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I changed several things over the last hour and committed them step by step. But I just realized I've forgot to add a changed file some commits ago.

The Log looks like this:

GIT TidyUpRequests u:1 d:0> git log 
commit fc6734b6351f6c36a587dba6dbd9d5efa30c09ce 
Author: David Klein <> 
Date:   Tue Apr 27 09:43:55 2010 +0200

    The Main program now tests both Webservices at once

commit 8a2c6014c2b035e37aebd310a6393a1ecb39f463 
Author: David Klein <>
Date:   Tue Apr 27 09:43:27 2010 +0200

    ISBNDBQueryHandler now uses the XPath functions from XPath.fs too

commit 06a504e277fd98d97eed4dad22dfa5933d81451f 
Author: David Klein <> 
Date:   Tue Apr 27 09:30:34 2010 +0200

    AmazonQueryHandler now uses the XPath Helper functions defined in XPath.fs

commit a0865e28be35a3011d0b6091819ec32922dd2dd8 <--- changed file should go here
Author: David Klein <> 
Date:   Tue Apr 27 09:29:53 2010 +0200

    Factored out some common XPath Operations

Any ideas? :)

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up vote 215 down vote accepted

Use git rebase. Specifically:

  1. Use git rebase -i HEAD~10 (or whatever you need to see far enough back).
  2. Mark the commit in question (a0865...) for edit.
  3. Save the rebase file, and git will drop back to the shell and wait for you to fix that commit.
  4. Add your file with git add.
  5. Amend the commit with git commit --amend.
  6. Do a git rebase --continue which will rewrite the rest of your commits against the new one.
share|improve this answer
perfect - thanks :) – leen Apr 27 '10 at 8:20
What if you have unstaged changes which you want to add to the edit? If I stash them, I couldn't git add. – Sam Jun 5 '13 at 1:35
Sam you can simply unstash the changes while on the commit in question, it will work fine. – omnikron Sep 12 '13 at 12:13
Note: When you mark the commit with edit, DO NOT DELETE the other commits listed in the file. If you do, the commits will be deleted and you'll have to follow these steps to get them back. – David Tuite Dec 4 '13 at 17:21
@IulianOnofrei: Simply replace the word pick at the beginning of the line with edit (I now your comment is quite old, but it might be interesting for others as well) – luator Jan 14 '15 at 13:33

with git 1.7, there's a really easy way using git rebase:

stage your files:

git add $files

create a new commit and re-use commit message of your "broken" commit

git commit -c master~4

prepend fixup! in the subject line (or squash! if you want to edit commit (message)):

fixup! Factored out some common XPath Operations

use git rebase -i --autosquash to fixup your commit

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+1. Nice use of the new fixup directive (1.7+): stackoverflow.com/questions/2302736/trimming-git-checkins/… – VonC Apr 27 '10 at 8:15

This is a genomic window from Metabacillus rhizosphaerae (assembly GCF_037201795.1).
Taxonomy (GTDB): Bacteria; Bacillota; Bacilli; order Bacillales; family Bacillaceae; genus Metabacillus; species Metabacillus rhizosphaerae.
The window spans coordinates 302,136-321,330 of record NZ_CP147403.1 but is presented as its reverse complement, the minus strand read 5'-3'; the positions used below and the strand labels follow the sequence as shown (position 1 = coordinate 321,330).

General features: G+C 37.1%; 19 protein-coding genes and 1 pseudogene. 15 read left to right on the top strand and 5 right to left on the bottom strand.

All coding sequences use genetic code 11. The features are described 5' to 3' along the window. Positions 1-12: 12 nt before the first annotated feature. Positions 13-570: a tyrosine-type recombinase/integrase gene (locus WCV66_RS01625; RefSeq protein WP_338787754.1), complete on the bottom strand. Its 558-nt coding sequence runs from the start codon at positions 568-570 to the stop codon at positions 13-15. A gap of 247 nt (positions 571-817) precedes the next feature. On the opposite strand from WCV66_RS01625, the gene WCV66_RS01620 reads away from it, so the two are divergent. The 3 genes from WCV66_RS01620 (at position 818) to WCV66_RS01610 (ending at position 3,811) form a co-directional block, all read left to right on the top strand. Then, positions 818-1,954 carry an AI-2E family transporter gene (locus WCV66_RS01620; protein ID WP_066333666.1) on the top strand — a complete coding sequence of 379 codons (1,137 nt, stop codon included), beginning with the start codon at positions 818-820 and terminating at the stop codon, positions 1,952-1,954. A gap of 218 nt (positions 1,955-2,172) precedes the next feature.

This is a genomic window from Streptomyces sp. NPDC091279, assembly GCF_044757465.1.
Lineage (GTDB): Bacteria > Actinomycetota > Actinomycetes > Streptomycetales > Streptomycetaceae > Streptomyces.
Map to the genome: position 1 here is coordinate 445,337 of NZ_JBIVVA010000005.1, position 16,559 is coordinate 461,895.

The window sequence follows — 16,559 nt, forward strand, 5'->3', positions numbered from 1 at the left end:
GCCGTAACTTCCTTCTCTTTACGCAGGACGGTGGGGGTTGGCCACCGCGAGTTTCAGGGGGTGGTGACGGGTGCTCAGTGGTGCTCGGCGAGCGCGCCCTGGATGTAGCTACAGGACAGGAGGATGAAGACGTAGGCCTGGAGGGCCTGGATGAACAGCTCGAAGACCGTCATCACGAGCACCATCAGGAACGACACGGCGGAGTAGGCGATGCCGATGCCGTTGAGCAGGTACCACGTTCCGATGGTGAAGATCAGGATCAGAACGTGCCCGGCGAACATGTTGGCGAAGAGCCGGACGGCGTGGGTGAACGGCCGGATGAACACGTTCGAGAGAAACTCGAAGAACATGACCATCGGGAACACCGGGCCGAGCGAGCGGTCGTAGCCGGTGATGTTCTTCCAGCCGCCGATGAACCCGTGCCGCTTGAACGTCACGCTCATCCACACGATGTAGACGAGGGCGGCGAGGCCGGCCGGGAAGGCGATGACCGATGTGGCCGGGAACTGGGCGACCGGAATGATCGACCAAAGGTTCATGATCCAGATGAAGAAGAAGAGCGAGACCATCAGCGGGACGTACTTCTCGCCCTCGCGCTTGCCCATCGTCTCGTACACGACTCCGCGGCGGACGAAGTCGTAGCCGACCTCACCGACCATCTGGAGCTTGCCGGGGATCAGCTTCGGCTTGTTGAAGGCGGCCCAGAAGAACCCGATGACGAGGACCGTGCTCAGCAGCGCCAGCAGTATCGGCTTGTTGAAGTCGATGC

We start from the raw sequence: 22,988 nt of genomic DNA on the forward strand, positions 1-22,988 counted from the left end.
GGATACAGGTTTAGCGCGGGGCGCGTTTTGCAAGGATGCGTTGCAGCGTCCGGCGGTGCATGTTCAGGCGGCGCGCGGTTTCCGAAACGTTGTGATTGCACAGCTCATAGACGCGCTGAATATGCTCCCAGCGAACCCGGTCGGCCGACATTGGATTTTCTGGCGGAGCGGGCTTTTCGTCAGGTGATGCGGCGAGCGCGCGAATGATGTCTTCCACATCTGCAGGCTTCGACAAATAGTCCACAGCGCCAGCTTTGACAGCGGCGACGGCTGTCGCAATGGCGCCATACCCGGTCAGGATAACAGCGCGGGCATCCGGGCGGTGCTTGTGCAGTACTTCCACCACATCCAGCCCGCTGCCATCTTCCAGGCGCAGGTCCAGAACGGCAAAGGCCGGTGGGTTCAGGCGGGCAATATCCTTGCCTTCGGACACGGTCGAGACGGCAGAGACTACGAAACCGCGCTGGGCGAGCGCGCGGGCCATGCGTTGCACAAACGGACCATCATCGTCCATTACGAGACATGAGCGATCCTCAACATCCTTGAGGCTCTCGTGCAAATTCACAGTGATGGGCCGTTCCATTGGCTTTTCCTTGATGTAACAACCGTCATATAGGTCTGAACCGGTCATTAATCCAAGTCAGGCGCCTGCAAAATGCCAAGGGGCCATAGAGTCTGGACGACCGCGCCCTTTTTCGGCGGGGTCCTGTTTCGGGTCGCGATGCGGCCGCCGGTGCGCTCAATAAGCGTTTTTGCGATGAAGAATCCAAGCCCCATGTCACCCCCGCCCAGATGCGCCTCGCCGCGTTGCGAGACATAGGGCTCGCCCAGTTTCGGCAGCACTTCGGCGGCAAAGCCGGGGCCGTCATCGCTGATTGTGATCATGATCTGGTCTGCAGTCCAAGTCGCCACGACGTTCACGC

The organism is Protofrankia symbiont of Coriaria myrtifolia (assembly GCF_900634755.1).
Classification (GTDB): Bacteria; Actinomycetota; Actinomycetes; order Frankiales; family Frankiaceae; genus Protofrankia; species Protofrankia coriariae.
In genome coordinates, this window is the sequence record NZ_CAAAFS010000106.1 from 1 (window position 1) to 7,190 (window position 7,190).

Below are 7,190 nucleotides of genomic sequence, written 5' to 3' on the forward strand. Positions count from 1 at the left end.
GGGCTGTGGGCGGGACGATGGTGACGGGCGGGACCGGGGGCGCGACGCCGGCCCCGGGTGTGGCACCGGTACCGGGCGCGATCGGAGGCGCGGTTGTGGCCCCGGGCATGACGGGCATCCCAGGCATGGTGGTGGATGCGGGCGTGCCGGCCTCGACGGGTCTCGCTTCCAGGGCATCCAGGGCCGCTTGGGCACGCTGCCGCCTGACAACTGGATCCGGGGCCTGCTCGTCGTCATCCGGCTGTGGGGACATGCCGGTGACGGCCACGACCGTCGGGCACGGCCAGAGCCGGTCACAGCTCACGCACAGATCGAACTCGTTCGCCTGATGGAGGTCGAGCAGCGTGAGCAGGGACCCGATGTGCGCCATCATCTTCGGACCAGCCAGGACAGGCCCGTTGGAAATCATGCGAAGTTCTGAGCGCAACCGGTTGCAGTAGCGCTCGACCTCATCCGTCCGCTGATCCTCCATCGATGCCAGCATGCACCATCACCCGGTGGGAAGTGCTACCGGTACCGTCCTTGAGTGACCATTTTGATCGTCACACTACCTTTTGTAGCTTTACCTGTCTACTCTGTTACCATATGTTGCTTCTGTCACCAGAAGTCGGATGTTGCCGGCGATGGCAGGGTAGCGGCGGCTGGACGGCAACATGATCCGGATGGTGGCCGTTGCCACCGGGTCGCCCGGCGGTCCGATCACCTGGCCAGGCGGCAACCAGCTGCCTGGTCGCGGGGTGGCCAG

@knittl I was trying out your method to add another file to an old commit of mine (not pushed) but when rebasing I get You asked me to rebase without telling me which branch you want to rebase against, and 'branch.master.merge' and if I then use git rebase -i --autosquash I just get a noop subject line, rebasing the commit onto itself. Any idea what I do wrong? – oschrenk Mar 1 '12 at 16:24
@oschrenk: You need to provide a commit to which you want to rebase, e.g. git rebase -i --autosquash HEAD~10 – knittl Mar 1 '12 at 16:42
Good answer but I also needed to add a commit against which to rebase. Would be great if you could update it. – Paul Odeon Mar 8 '13 at 9:44
@PaulOdeon: I don't understand your question. What are you trying to do, and where are you having problems? – knittl Mar 8 '13 at 16:23

To "fix" an old commit with a small change, without changing the commit message of the old commit, where OLDCOMMIT is something like 091b73a:

git add <my fixed files>
git commit --fixup=OLDCOMMIT
git rebase --interactive --autosquash OLDCOMMIT^

You can also use git commit --squash=OLDCOMMIT to edit the old commit message during rebase.

See git commit and git rebase. As always, when rewriting git history, you should only fixup or squash commits you have not yet published to anyone else (including random internet users and build servers).

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Much clearer than the other options, and it worked like a charm – Chris Mitchelmore Apr 17 '15 at 10:30

You can try a rebase --interactive session to amend your old commit (provided you did not already push those commits to another repo).

Sometimes the thing fixed in b.2. cannot be amended to the not-quite perfect commit it fixes, because that commit is buried deeply in a patch series.
That is exactly what interactive rebase is for: use it after plenty of "a"s and "b"s, by rearranging and editing commits, and squashing multiple commits into one.

Start it with the last commit you want to retain as-is:

git rebase -i <after-this-commit>

An editor will be fired up with all the commits in your current branch (ignoring merge commits), which come after the given commit.
You can reorder the commits in this list to your heart's content, and you can remove them. The list looks more or less like this:

pick deadbee The oneline of this commit
pick fa1afe1 The oneline of the next commit

The oneline descriptions are purely for your pleasure; git rebase will not look at them but at the commit names ("deadbee" and "fa1afe1" in this example), so do not delete or edit the names.

By replacing the command "pick" with the command "edit", you can tell git rebase to stop after applying that commit, so that you can edit the files and/or the commit message, amend the commit, and continue rebasing.

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